How to run a rental part 2? - Posted by Rental Man

Posted by roger on September 12, 2003 at 22:06:07:

i’m a newbie but every state i;ve lived in (3) the property owner can be sued if someone falls from ice not being removed//renters remove ice and snow , you should ask on legal board a top

How to run a rental part 2? - Posted by Rental Man

Posted by Rental Man on September 12, 2003 at 11:48:49:

Hello All,

Another quick question.

What do you guys/gals with rentals do about things like snow/ice removal in the winter? Who shovels the sidewalk and/or steps on the property? Who’s responsible for that, tenant or owner? Is that a possibility for a law suit? If so, how do I prevent that?

Thanks in advance.

Re: How to run a rental part 2? - Posted by Frank Chin

Posted by Frank Chin on September 13, 2003 at 10:02:17:

Rental Man:

I have tenants shovel the snow, and keep the sidewalks clean, and its written in the lease. This I done for nearly 20 years.

I know some legal beagle can bring up the issue from the liability point of view, and say a tenant can sue if he got hurt.

Lets look at it from the practical standpoint. In a heavy snow storm, the tenant can’t get to work, has to shovel out the driveway to get his car out, so hopefully he can get to work. All he has to do is come out of the house.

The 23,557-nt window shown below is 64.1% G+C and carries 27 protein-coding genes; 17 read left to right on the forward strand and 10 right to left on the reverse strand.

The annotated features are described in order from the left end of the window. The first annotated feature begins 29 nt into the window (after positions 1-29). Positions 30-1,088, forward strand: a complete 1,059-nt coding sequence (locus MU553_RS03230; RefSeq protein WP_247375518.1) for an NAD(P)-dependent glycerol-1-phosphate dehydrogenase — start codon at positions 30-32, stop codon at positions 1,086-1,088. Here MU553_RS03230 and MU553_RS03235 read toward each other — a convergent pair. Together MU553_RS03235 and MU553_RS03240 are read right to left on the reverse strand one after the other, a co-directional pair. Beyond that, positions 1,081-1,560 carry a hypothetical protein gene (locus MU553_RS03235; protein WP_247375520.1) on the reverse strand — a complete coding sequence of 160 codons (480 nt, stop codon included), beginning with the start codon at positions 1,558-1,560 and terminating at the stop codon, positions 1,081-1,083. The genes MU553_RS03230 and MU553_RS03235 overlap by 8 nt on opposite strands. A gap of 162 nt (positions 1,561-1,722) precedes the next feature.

On the other hand, I tried getting people to drive a mere half mile to shovel a rental, and it wasn’t done for a whole week because initally the man said he can’t get there, then told me he passed by, but there’s no place to park the van. Finally, when he got there, the snow was too packed to be shovelled.

Then some years back, I bought an REO, and moved in. Another bank had an REO two doors down, uses a managment company come by with a crew to shovel the snow. But the time they got there a week later, it was packed snow a foot thick, and the crew got firewood to start several small fires to try melting the ice.

Someone on the street called the police and fire departments who came by and told these idiots that it was not a legal snow removal technique. The crew left, and never return.

Meanhwile, I saw many people slipping and falling walking by the place and wondered if any one sued. The only advantage is the bank wasn’t sued by the tenant.

So the 64K question is, is it better to be sued by falling pedestrians, or by your tenant, who has to shovel himself out to begin with??

Frank Chin